Nahkala (right) stormed to a commanding win at Barber, lapping even second placed Estes before the checkered flag.

Week 4: Road America

Week 4 of the iRacing IndyCar Road Series saw the field take to the rolling hills of Wisconsin. Road America, in Elkhart Lake, is a historic old American track. One of the few, if not the only historic tracks that is still in its original configuration, the track is a true American open wheel track, and is fondly known as “America’s National Park of Speed.” Even so, the real life IndyCar unfortunately does not race here any more. With a combination of fast straights, slow corners, fast kinks, and rather blind carousels, the circuit’s 4.048 miles are tricky, fun, and sure to please.

The week saw Fabio Gonzalez walk away with the top score: 181 points. In the Friday SOF, Gonzalez started on pole with Steve Honan in second. Third on the grid belonged to Fernando Guerrero Ortega. In the race, Gonzalez led every single lap en route to a dominating victory, winning by 8.321 seconds over Ortega, with Honan in third, following the winner across the line by 11.487 seconds. Honan was trailed closely by JJ Nylander, a mere .8s tenths out of third.

Nahkala leads the field to the green at Barber.


Week 5: Barber Motorsport Park

The series headed to a more compact but equally flowing circuit down in Alabama for Week 5:  Barber Motorsports Park.  A fun little circuit, Barber features with fast speeds, tons of elevation changes, hairpins and a chicane. However, this is no ordinary, bump and grunt chicane.  Rather it’s a flat out left right flick before going into an absolute ball of a roller coaster section. The speeds you carry around are astronomical, meaning that one has to have a high downforce set at all times, as well as a large trust in your car.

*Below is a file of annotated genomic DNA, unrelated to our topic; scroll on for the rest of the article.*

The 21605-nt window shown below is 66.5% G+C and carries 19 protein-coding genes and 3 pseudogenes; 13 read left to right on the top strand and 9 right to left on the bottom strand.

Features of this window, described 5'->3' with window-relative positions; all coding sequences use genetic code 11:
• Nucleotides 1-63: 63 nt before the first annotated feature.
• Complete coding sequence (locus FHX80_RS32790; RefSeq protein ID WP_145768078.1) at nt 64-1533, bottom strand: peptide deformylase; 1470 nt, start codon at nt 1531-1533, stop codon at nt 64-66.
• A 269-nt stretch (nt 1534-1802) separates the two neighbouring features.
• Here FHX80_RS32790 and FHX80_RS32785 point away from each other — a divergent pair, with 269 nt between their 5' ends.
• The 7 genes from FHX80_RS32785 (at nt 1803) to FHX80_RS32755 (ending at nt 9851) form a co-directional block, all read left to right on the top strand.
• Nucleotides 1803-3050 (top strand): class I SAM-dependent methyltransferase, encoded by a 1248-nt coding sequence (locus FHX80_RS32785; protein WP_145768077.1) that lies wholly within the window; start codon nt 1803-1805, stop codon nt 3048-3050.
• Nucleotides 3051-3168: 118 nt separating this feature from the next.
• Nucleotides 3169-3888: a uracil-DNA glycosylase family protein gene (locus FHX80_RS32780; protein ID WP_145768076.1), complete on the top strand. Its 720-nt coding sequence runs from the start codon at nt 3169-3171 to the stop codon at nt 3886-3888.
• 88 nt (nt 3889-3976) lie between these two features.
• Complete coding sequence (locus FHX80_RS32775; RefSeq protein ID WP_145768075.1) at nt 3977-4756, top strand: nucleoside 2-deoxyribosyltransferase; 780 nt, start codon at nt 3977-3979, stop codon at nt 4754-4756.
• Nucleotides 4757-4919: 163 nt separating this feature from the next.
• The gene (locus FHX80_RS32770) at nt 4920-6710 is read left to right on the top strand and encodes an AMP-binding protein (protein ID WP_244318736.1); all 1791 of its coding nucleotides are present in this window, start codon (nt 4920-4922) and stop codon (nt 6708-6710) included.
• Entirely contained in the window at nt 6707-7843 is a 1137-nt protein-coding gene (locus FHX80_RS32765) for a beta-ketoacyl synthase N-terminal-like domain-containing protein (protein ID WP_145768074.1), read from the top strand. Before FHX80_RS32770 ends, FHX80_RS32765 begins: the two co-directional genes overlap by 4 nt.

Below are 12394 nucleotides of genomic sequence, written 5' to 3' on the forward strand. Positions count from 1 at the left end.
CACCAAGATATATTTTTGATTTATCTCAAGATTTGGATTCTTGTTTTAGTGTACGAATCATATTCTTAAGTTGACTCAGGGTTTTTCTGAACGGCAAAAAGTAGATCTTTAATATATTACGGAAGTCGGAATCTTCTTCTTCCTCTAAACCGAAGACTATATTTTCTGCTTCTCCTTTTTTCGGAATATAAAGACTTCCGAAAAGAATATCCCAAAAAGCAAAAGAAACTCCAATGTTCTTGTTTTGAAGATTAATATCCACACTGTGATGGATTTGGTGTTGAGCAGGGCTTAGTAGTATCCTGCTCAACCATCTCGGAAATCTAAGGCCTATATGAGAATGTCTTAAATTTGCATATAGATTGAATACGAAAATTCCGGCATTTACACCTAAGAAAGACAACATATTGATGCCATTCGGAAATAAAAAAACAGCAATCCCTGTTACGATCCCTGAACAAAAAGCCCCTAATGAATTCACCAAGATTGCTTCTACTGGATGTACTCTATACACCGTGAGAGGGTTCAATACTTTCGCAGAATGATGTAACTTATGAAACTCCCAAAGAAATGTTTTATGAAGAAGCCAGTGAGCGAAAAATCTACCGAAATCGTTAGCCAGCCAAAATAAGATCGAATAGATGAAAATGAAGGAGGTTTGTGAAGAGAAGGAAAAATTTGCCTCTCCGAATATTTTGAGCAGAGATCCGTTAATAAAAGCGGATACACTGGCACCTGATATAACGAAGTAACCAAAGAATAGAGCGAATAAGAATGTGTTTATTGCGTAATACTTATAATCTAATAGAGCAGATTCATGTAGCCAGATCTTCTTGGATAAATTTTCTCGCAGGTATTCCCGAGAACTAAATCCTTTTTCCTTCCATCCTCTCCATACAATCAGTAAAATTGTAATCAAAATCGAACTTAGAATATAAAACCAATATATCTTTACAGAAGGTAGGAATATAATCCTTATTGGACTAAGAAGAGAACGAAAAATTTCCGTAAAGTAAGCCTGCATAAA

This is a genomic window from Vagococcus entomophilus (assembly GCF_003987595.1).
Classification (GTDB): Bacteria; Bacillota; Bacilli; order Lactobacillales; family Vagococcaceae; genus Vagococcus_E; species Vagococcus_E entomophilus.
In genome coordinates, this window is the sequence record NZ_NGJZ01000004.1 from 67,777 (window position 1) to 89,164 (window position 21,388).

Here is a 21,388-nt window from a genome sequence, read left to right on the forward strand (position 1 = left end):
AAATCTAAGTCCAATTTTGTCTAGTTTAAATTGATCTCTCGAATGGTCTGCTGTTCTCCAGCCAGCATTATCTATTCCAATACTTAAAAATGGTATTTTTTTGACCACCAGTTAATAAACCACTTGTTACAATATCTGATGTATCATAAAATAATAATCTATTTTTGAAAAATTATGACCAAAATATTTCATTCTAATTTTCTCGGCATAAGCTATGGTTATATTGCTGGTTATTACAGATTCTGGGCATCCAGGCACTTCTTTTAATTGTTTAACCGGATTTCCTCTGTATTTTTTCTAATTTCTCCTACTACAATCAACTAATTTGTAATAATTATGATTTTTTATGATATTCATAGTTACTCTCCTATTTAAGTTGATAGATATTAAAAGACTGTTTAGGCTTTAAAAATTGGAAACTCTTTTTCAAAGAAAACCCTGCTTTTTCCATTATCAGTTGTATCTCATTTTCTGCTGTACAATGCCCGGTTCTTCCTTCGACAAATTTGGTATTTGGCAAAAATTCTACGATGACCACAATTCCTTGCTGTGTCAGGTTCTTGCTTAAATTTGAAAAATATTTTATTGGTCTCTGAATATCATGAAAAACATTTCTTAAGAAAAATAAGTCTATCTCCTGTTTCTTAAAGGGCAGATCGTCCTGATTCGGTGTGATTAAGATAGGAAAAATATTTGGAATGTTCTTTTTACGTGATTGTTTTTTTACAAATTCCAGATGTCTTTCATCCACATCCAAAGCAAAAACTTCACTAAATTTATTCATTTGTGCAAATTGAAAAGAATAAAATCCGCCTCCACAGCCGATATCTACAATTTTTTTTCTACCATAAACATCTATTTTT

The week saw Naruko Ishida exit Alabama with the most points, at 169. The covered sim race of the week was chosen slightly by chance, and it was a late Sunday night race. In it, Joonas Nahkala started on the pole with frederic Joret in second. Starting third was Bartek Machocki. Nahkala simply ran away from the field, and by the end had lapped all comers.

That is not to suggest Ishida was in a class of his own.  Early on, Brandt Estes began moving-up through the field from his sixth place starting position. By Lap Eight he had made his way up to second. However, disaster then struck.

Joret missed his braking point, getting into Estes’ right rear tire. Estes went around, falling to fifth, his Dallara DW12 suffering damage in the bargain. Up front, Nahkala had set a simply blistering pace, and by lap 10 of a 36 lap race he had lapped his first car, that of Ray Kingsbury.

In the mid pack, Estes was mounting his resistance. Running two seconds a lap faster than Oakley Higham, Joret, and Kenny Surmont in P2-P4, respectivel, he closed the gap and on lap 11 he was on Surmont’s gearbox. However, into the hairpin, Joret went around just as Estes was setting-up Surmont for the pass. Higham had to hold for the time being, as up ahead were the chicane and the roller coaster-carousel combo.

On lap 12, Surmont went around when applying the power out of the hairpin, handing third place to Estes in his damaged Dallara. Estes closed-in on Higham on Lap 13, and the two engaged in an incredible battle as they screamed up and down Barber’s rolling hills. Their cars kept sliding all over the track, as they battled for position whilst trying to keep the cars between the lines. On Lap 15, however, Higham realized the jig was up and relinquished the position to Estes.